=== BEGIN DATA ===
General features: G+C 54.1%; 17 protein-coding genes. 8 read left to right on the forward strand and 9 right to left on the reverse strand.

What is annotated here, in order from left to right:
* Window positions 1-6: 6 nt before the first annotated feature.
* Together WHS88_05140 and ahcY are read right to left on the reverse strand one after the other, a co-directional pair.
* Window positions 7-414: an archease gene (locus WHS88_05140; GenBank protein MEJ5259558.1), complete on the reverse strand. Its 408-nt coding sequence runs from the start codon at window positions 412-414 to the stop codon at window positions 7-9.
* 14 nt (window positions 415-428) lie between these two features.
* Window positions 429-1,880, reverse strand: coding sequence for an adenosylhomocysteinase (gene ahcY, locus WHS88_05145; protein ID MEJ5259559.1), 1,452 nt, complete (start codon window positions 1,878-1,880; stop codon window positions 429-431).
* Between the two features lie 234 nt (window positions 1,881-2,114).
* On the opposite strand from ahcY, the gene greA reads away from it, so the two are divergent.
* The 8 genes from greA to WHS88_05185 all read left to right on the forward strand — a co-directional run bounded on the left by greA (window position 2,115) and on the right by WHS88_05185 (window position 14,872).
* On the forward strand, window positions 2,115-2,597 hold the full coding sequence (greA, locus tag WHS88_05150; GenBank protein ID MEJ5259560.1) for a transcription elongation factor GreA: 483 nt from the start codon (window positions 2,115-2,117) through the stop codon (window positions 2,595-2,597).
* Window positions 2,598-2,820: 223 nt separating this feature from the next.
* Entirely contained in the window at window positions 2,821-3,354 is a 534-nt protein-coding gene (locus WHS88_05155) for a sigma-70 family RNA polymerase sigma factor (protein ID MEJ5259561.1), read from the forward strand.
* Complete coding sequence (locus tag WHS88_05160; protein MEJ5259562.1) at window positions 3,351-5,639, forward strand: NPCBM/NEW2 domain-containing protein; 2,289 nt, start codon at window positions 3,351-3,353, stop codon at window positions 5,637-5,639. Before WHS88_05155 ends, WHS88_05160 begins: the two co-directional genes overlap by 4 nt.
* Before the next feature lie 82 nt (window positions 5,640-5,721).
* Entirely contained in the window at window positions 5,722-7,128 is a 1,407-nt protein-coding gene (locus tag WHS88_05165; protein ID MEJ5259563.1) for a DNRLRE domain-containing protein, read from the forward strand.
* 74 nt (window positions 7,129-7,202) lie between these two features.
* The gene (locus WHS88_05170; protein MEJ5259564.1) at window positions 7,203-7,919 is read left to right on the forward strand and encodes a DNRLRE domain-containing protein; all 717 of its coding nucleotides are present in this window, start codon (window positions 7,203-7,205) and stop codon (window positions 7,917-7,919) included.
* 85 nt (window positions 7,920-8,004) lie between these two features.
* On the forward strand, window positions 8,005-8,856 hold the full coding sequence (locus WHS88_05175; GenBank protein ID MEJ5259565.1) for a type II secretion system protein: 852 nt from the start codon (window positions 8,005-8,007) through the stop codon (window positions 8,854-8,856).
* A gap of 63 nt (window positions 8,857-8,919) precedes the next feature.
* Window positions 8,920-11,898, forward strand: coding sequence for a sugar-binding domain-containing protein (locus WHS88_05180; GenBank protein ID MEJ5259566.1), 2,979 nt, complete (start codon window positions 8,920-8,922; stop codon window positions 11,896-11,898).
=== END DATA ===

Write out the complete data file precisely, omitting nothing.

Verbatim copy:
General features: G+C 54.1%; 17 protein-coding genes. 8 read left to right on the forward strand and 9 right to left on the reverse strand.

What is annotated here, in order from left to right:
* Window positions 1-6: 6 nt before the first annotated feature.
* Together WHS88_05140 and ahcY are read right to left on the reverse strand one after the other, a co-directional pair.
* Window positions 7-414: an archease gene (locus WHS88_05140; GenBank protein MEJ5259558.1), complete on the reverse strand. Its 408-nt coding sequence runs from the start codon at window positions 412-414 to the stop codon at window positions 7-9.
* 14 nt (window positions 415-428) lie between these two features.
* Window positions 429-1,880, reverse strand: coding sequence for an adenosylhomocysteinase (gene ahcY, locus WHS88_05145; protein ID MEJ5259559.1), 1,452 nt, complete (start codon window positions 1,878-1,880; stop codon window positions 429-431).
* Between the two features lie 234 nt (window positions 1,881-2,114).
* On the opposite strand from ahcY, the gene greA reads away from it, so the two are divergent.
* The 8 genes from greA to WHS88_05185 all read left to right on the forward strand — a co-directional run bounded on the left by greA (window position 2,115) and on the right by WHS88_05185 (window position 14,872).
* On the forward strand, window positions 2,115-2,597 hold the full coding sequence (greA, locus tag WHS88_05150; GenBank protein ID MEJ5259560.1) for a transcription elongation factor GreA: 483 nt from the start codon (window positions 2,115-2,117) through the stop codon (window positions 2,595-2,597).
* Window positions 2,598-2,820: 223 nt separating this feature from the next.
* Entirely contained in the window at window positions 2,821-3,354 is a 534-nt protein-coding gene (locus WHS88_05155) for a sigma-70 family RNA polymerase sigma factor (protein ID MEJ5259561.1), read from the forward strand.
* Complete coding sequence (locus tag WHS88_05160; protein MEJ5259562.1) at window positions 3,351-5,639, forward strand: NPCBM/NEW2 domain-containing protein; 2,289 nt, start codon at window positions 3,351-3,353, stop codon at window positions 5,637-5,639. Before WHS88_05155 ends, WHS88_05160 begins: the two co-directional genes overlap by 4 nt.
* Before the next feature lie 82 nt (window positions 5,640-5,721).
* Entirely contained in the window at window positions 5,722-7,128 is a 1,407-nt protein-coding gene (locus tag WHS88_05165; protein ID MEJ5259563.1) for a DNRLRE domain-containing protein, read from the forward strand.
* 74 nt (window positions 7,129-7,202) lie between these two features.
* The gene (locus WHS88_05170; protein MEJ5259564.1) at window positions 7,203-7,919 is read left to right on the forward strand and encodes a DNRLRE domain-containing protein; all 717 of its coding nucleotides are present in this window, start codon (window positions 7,203-7,205) and stop codon (window positions 7,917-7,919) included.
* 85 nt (window positions 7,920-8,004) lie between these two features.
* On the forward strand, window positions 8,005-8,856 hold the full coding sequence (locus WHS88_05175; GenBank protein ID MEJ5259565.1) for a type II secretion system protein: 852 nt from the start codon (window positions 8,005-8,007) through the stop codon (window positions 8,854-8,856).
* A gap of 63 nt (window positions 8,857-8,919) precedes the next feature.
* Window positions 8,920-11,898, forward strand: coding sequence for a sugar-binding domain-containing protein (locus WHS88_05180; GenBank protein ID MEJ5259566.1), 2,979 nt, complete (start codon window positions 8,920-8,922; stop codon window positions 11,896-11,898).